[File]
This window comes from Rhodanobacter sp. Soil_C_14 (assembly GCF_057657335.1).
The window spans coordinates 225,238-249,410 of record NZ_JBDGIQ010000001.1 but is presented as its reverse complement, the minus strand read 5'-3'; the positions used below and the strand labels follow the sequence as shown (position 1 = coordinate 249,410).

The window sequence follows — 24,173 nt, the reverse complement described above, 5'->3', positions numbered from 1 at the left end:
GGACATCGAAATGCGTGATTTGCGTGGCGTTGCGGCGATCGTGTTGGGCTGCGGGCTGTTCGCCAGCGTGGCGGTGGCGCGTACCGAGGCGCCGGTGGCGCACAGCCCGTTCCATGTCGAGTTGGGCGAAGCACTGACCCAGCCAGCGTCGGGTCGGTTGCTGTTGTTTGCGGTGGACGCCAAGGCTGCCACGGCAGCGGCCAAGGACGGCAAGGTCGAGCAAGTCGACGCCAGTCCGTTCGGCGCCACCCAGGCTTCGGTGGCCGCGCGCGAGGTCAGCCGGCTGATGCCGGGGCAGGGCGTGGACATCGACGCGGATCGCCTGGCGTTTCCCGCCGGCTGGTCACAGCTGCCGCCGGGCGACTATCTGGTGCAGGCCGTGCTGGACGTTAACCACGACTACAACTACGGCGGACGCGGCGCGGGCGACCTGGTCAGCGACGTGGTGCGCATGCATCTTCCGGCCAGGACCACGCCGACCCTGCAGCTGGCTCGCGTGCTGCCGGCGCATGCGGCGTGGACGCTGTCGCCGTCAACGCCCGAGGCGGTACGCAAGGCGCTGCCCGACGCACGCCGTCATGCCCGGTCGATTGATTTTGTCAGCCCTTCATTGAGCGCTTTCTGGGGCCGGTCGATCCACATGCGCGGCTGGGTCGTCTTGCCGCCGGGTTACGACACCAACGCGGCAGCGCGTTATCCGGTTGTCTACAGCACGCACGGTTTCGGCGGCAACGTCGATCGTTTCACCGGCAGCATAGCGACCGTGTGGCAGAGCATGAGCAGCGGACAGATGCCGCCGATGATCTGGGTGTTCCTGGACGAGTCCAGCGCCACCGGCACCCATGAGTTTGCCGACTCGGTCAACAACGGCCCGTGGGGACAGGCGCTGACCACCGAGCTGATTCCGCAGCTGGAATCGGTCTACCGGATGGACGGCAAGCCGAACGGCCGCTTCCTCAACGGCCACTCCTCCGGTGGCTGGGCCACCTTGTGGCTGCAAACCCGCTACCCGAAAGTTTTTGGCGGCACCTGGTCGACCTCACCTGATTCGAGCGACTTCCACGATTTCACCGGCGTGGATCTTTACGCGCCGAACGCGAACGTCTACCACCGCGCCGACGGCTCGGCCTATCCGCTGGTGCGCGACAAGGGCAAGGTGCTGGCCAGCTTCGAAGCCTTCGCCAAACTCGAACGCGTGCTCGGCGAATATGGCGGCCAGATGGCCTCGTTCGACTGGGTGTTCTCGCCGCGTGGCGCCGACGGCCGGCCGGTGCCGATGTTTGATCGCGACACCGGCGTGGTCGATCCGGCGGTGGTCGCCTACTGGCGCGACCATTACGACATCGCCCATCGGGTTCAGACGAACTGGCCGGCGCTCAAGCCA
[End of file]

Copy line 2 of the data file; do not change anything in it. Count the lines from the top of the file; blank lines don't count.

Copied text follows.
The window spans coordinates 225,238-249,410 of record NZ_JBDGIQ010000001.1 but is presented as its reverse complement, the minus strand read 5'-3'; the positions used below and the strand labels follow the sequence as shown (position 1 = coordinate 249,410).